The association between vascular risk factor-mediating medications and cognition and dementia diagnosis in a community-based sample of african-americans

Stephanie S. Richards, Christine L. Emsley, John Roberts, Michael D. Murray, Kathleen Hall, Sujuan Gao, Hugh C. Hendrie

Research output: Contribution to journalArticle

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OBJECTIVE: To determine the association between medications that ameliorate vascular risk factors and the prevalence of cognitive impairment and dementia in an older African-American population. DESIGN: A community-based survey to identify subjects with and without evidence of cognitive impairment and subsequent diagnostic evaluation of a stratified sample of these subjects using formal diagnostic criteria for dementia and Alzheimer's disease (AD). SETTING: Urban neighborhoods in Indianapolis, Indiana. SUBJECTS: A random sample of 2212 African-American adults aged 65 years and older residing in 29 contiguous census tracts. MEASUREMENTS: Subjects' scores on the Community Screening Instrument for Dementia (CSID), formal diagnostic and clinical assessments for dementia, current medication use and history of medical illnesses, both self-report and, where possible, from an informant. Four outcome measures were defined by the following criteria: (1) cognitive impairment as defined by the subject's performance on the CSID cognitive scale; (2) cognitive/functional impairment as defined by the total CSID score that included a relative's assessment of the subject's functional abilities; (3) dementia as defined by explicit diagnostic criteria; and (4) possible or probable Alzheimer's Disease as defined by explicit criteria. RESULTS: The vascular risk factor mediating medications, when analyzed together, were associated with a significantly decreased risk of diagnosis of cognitive impairment after controlling for age, education, and stroke (OR 0.73, P = .01) and also a significantly decreased risk of cognitive/functional impairment (OR 0.66, P = .02). Antihypertensive agents, excluding centrally acting sympatholytic drugs were associated with a significantly reduced risk of diagnosis of cognitive impairment (OR 0.56, P < .01) and cognitive/functional impairment (OR 0.64, P = .01). Centrally acting sympatholytic agents were associated with an increased risk of diagnosis of cognitive impairment (OR 2.24, P < .01). There was a trend toward protection from a diagnosis of AD and dementia for the vascular risk factor mediating medications and for the antihypertensive medication, but this did not reach significant levels. CONCLUSIONS: These data suggest that the use of medications to ameliorate vascular risk factors, particularly antihypertensive medication, may also be useful in reducing the risk of cognitive impairment in older subjects. However, they also suggest that physicians should be cautious in prescribing antihypertensive drugs with centrally acting sympatholytic properties to older subjects.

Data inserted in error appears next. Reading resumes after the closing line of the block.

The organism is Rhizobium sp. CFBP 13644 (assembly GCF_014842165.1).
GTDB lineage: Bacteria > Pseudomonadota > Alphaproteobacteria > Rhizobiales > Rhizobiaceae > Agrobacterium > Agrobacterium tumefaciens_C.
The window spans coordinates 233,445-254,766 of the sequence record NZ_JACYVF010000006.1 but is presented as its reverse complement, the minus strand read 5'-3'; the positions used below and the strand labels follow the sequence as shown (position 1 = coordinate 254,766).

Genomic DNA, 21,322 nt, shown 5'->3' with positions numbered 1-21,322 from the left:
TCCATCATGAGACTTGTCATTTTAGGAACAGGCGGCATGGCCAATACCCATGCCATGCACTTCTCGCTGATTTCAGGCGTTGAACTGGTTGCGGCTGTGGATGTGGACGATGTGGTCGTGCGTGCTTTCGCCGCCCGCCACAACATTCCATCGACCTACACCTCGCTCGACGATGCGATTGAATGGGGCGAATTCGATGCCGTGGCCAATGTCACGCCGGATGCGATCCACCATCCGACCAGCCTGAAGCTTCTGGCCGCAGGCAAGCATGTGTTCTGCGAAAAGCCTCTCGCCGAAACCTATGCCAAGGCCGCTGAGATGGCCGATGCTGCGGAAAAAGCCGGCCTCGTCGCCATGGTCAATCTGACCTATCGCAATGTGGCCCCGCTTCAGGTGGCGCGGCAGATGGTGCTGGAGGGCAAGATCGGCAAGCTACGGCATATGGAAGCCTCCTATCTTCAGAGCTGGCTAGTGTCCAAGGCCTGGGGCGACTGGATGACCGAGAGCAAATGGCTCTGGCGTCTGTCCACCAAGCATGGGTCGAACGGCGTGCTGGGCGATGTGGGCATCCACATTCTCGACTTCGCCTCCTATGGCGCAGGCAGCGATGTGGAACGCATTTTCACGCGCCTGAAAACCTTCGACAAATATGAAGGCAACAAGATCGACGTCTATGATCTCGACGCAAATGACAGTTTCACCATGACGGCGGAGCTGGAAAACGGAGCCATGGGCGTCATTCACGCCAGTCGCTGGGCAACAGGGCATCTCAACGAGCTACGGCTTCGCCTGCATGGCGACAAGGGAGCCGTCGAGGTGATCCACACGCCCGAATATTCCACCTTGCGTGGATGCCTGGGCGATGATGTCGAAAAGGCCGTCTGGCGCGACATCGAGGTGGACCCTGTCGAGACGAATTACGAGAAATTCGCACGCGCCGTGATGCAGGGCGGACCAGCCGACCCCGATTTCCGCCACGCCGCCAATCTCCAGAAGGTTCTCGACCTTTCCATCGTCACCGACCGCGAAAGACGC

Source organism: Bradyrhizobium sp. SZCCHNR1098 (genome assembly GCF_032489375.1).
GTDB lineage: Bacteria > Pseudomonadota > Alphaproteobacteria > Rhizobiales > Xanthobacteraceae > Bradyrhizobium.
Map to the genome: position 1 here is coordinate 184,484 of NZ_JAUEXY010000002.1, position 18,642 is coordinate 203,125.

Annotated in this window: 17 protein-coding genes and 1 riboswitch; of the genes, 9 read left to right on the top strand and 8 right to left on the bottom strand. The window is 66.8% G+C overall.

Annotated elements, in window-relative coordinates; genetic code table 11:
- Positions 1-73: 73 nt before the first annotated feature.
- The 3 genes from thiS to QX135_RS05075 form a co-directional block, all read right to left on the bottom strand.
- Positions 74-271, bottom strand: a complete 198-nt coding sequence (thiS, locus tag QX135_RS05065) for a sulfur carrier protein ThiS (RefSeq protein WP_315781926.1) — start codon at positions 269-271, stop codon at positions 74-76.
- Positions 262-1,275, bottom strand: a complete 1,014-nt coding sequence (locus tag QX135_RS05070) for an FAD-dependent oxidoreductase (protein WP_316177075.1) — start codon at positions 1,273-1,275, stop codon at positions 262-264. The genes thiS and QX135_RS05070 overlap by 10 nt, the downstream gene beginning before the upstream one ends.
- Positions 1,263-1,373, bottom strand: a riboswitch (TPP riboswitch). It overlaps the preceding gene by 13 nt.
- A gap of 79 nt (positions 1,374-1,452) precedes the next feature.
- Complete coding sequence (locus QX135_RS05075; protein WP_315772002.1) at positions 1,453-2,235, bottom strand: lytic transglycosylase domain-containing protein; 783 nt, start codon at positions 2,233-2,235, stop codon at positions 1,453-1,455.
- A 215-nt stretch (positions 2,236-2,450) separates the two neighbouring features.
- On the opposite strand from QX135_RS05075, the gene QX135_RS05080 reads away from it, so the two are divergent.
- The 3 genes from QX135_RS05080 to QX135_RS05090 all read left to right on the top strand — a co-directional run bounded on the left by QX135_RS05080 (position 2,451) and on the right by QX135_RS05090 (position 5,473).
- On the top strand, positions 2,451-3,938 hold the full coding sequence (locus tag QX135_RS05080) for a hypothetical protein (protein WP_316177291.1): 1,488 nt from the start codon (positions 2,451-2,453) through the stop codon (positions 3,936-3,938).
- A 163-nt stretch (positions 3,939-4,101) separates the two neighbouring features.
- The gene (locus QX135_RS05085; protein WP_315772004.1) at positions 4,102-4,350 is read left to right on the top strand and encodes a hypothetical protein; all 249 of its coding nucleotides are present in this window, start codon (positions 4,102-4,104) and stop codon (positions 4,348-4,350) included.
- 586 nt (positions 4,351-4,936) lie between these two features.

Original languageEnglish (US)
Pages (from-to)1035-1041
Number of pages7
JournalJournal of the American Geriatrics Society
Issue number9
StatePublished - Jan 1 2000



  • African American
  • Antihypertensive medication
  • Cognitive impairment
  • Dementia
  • Vascular risk

ASJC Scopus subject areas

  • Geriatrics and Gerontology

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